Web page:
separated them accordingly. The following example shows this process.
Figure 1. Example of de-agglomeration process: (a) Original BSE image. (b) After background
removal, several particles show agglomerated. (c) One of the agglomerated particle is
highlighted; (d) After de-agglomeration, the agglomerated particle is broken into 6 particles,
one of them is highlighted.
Vol. 2, No.1 Automated SEM Based Mineral Liberation Analysis 35
The de-agglomeration function is used in the on-line measurement and can also be used in off-
line. It uses particle shape parameters to evaluate if a particle is agglomerated and thus if it needs
to go through the de-agglomeration process, which has three methods to find the best break up
option. The technical details of the de-agglomeration function will be presented separately.
A very important step in liberation analysis is to identify mineral phases (grains) and determine
their boundaries in a particle image. Image segmentation is the most commonly used method to
do so. The following example shows the enlarged image of a composite particle. The
segmentation results show that it contains 5 mineral grains (some of them may be of the same
Figure 2. Grey level and segmented particle image
The MLA image segmentation function outlines the regions of more or less homogeneous grey
level in a particle image. The average BSE grey value of every region is directly related to a
mineral of unique average atomic number (AAN - refer to Jones 1987 for definition). For
example, the following histogram shows the grey level distribution of minerals in a lead-zinc ore.
36 Ying Gu Vol. 2, No. 1
Figure 3. Grey level distribution of a typical lead-zinc ores. The x-axis is the BSE grey level and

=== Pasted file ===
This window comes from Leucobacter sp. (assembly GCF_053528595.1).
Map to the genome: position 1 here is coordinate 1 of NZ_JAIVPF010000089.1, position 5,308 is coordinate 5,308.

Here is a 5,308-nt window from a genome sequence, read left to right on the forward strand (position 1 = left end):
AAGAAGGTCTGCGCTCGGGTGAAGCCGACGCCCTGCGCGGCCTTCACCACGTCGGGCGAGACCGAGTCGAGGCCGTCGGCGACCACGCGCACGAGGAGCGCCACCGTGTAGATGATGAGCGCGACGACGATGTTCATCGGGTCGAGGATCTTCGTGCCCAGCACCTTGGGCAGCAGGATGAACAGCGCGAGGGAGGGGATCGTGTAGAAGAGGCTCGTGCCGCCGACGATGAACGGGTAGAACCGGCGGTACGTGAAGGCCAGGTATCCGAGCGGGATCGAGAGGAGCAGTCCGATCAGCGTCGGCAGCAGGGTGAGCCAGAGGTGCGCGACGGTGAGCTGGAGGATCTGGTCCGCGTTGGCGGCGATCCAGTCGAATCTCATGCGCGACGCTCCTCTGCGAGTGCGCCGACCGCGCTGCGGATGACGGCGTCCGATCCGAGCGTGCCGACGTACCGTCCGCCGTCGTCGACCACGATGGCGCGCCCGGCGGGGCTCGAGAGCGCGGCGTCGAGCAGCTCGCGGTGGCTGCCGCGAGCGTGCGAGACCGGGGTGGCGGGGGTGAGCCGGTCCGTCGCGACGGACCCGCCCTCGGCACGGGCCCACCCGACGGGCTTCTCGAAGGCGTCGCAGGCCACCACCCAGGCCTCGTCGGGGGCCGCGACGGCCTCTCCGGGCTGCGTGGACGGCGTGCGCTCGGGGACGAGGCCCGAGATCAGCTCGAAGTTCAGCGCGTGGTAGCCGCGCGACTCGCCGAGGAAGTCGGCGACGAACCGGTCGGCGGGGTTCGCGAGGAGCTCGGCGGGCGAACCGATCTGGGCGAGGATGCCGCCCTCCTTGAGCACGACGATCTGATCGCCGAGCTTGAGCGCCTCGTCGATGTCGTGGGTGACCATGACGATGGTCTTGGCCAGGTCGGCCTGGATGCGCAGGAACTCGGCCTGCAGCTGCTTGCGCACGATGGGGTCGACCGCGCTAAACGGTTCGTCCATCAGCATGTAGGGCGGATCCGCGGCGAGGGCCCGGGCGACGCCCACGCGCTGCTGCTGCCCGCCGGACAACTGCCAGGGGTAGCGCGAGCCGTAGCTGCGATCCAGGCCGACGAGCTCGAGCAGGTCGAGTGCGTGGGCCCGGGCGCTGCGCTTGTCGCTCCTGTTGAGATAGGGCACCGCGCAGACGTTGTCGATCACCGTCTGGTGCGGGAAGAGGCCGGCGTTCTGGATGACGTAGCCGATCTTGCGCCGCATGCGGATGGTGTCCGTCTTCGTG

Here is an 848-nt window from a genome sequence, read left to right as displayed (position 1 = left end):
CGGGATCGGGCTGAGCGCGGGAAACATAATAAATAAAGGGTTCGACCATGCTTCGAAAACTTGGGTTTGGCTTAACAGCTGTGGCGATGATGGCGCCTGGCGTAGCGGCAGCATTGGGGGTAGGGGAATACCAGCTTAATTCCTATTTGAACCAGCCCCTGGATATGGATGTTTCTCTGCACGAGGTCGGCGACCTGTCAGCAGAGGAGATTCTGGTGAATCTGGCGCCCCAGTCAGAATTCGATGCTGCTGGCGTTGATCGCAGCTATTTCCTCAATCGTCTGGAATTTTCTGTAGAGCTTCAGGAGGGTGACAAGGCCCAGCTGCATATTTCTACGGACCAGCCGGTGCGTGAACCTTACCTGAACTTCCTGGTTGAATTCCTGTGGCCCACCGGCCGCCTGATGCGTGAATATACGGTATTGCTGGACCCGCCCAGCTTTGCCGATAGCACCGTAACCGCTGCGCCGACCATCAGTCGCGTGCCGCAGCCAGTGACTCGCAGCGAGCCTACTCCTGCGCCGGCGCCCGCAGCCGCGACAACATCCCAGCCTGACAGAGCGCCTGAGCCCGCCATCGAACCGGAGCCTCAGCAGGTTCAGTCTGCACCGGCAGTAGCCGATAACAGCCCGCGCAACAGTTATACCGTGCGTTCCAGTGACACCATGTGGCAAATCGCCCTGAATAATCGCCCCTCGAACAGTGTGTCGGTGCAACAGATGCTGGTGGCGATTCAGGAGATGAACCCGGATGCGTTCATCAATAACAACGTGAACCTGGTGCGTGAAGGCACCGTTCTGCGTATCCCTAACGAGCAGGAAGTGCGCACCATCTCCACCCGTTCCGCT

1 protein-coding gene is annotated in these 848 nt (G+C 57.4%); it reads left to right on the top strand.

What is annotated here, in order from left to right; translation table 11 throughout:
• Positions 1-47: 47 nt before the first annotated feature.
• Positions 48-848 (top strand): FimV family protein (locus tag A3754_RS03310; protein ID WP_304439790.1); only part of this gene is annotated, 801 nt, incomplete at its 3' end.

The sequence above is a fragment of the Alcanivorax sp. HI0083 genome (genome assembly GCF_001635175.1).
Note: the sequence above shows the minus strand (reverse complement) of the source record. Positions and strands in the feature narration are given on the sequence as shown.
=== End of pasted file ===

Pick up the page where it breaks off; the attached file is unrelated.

the y-axis is the frequency.
If the system is very stable and without noise, each mineral in the sample will have a defined
BSE grey value under a particular set of measurement conditions. In practice, however, the BSE
grey level of a mineral varies to some extent over the 1 to 5 hour period that is typically needed
to measure a sample. This variation can cause grey levels of different minerals to overlap. Also,
some minerals naturally have the same or almost the same average atomic number (eg.
pentlandite and chalcopyrite with AAN of 23.5), so they may have exactly the same grey level in
a BSE image. In the MLA system, these issues are resolved with x-ray analysis.
Mineral Identification with X-ray Analysis
Typically, the MLA system performs one x-ray analysis for each grey level region in a particle.
This method is called MLA area x-ray analysis. The following figure demonstrates this method.
Vol. 2, No.1 Automated SEM Based Mineral Liberation Analysis 37
Figure 4. MLA area x-ray analysis of a composite particle; after segmentation, 5 grains are
delineated and one x-ray spectrum is collected to provide their mineral identity.
This method only requires a small number of x-ray analyses to define the mineral composition of
a particle. It is very effective and can be applied to most samples. However, this method cannot
be used to analyse samples in which two or more minerals have the same AAN and are
associated (in contact with each other). For example, if a particle contains pentlandite and
chalcopyrite, the segmentation will not be able to detect the boundaries between these two
minerals, so there will be only one x-ray collected for this particle. The x-ray spectrum will not